The contents of each painting seem to quiver, jump and even leap up and hit you in either eye. First there's the brutal neon abstraction of Ellsworth Kelly’s Blue, Green Red. This work places two lozenge like panels against a sere red background, an Op-Art invitation to learn the truth about the Matrix. Less brutal is Gran Cairo by Frank Stella, multi-colored, concentric squares that draw the viewer seductively in, creating a mandala-like effect through the use of juxtaposed colors that wouldn't look out of place in the National Football League. Between them hangs Morris Louis' huge Gamma Delta. An exercise in negative space, its blurred colors display in inviting, feminine curves. It is a welcome contrast to the hard-edged paintings on either side.

Opposite it, the magnificent expanse of Orange Mood by Helen Frankenthaler warms and soothes the eye. Frankenthaler's work violates everything you know about drip painting through washes of color that form a sense of serenity and peace. It is flanked by the only two figurative paintings in this room: Bob Thompson's Triumph of Bacchus, a bright pastoral with overwhelming colors and more animal figures revealing themselves the longer one stares, and Emma Amos' Baby, a pretty anachronism that recalls the color choices of Paul Gaugin. On the back corner, the searing reds and oranges of Josef Albers' Homage to the Square tugs at the eye, drawing one into its geometric maze.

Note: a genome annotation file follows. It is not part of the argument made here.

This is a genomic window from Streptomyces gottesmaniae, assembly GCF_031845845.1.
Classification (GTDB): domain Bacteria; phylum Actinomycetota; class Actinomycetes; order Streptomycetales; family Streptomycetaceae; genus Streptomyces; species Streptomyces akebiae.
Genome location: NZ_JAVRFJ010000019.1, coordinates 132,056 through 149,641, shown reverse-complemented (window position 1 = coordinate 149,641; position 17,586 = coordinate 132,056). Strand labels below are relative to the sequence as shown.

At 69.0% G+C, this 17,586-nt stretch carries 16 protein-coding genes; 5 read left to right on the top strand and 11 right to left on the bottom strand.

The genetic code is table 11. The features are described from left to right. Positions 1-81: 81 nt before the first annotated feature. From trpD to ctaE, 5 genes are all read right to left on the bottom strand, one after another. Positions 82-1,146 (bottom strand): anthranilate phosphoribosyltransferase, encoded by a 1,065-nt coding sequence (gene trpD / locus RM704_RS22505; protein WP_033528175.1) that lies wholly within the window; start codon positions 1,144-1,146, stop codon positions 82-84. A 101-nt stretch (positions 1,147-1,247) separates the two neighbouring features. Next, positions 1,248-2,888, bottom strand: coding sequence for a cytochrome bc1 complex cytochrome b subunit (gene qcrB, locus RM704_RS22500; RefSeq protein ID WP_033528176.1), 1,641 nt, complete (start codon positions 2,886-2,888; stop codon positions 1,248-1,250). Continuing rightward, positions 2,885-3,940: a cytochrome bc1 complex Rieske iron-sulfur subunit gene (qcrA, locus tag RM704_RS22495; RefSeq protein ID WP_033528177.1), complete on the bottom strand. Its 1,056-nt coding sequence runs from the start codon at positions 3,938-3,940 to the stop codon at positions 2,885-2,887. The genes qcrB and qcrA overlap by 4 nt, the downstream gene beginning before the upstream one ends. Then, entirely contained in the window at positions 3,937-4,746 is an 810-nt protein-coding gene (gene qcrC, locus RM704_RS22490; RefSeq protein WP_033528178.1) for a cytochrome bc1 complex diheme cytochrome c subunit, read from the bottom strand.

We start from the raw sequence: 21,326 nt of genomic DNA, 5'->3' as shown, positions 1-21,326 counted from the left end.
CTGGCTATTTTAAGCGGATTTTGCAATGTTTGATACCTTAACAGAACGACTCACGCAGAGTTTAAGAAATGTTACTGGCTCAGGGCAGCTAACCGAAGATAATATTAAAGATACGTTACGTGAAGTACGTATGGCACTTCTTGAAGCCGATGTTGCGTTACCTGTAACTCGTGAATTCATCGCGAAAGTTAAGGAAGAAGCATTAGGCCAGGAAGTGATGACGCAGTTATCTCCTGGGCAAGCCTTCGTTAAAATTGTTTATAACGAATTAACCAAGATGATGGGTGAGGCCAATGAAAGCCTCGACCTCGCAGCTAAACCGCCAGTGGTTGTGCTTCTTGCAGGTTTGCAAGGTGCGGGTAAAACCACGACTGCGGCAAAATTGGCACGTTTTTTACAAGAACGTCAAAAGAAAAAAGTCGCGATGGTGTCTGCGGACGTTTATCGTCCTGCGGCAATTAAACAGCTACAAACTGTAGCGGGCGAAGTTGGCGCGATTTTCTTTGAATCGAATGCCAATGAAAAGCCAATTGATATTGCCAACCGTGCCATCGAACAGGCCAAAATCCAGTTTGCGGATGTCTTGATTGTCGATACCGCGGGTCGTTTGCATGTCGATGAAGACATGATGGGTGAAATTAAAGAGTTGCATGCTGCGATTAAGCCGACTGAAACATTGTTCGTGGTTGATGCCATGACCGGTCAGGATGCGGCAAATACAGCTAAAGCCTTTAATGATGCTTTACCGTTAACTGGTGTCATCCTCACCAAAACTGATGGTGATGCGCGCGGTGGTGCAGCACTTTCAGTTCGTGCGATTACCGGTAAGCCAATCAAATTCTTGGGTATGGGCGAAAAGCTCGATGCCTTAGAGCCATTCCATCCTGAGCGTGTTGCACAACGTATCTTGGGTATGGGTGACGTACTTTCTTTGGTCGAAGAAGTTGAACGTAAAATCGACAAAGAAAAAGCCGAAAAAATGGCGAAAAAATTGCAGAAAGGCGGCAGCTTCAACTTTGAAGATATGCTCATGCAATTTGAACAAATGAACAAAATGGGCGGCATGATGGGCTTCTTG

More pleasing shapes: Bob Thompson's The Triumph of Bacchus.
Image © Bob Thompson from the Whitney Collection.
The Fourth of the Three by Richard Anuskiewicz marks the start toward Op-Art, with a series of bright squares that seem to bend and pulse against a violent red background, the kind of design that would later be co-opted for the logo of some large media concern. Its opposite number is Miriam Schapiro's Jigsaw. Like the Stella painting, Schapiro's work encourages color association. The difference is the sudden, quizzical presence of penicillin pink and baby blue, a wilful enigma that provokes the viewer's curiosity as to why those shades were chosen. Finally, the eye is drawn back to the Loving Septahedron. Seen at a new angle, the triangles become arrows thrusting through the substance of the painting, drawing the eye within these geometric shapes and then rudely forcing the imagination back out again.

In the spirit of recursion, we end at the beginning. The outer hall is dominated by Kenneth Noland's New Day, another painting that divides colors into hard-edged lines. Taking up the whole wall by the elevators, this piece uses rigid parallel lines to form small spectra and repeated patterns that fill the canvas from right to left. It is almost too much to take in at once, and its placement here is a challenge to the viewer. Its attendants are Robert Reed's Plum Nellie, Sea Stone, swirls of midnight purple that surround a negative rectangle: as if a hole had been cut in the middle of the picture with the viewer invited to fill in the empty space. Negative white space also features in Carmen Herrera's Blanco y Verde. a single thin triangle of green on white that could be an approaching bird.

If you enjoyed this article, it's time to click over to Superconductor's Patreon page, and help support the cost of independent music journalism in New York City at the low cost of just $5/month.

Trending on Superconductor


Share My Blog!

Share |

Critical Thinking in the Cheap Seats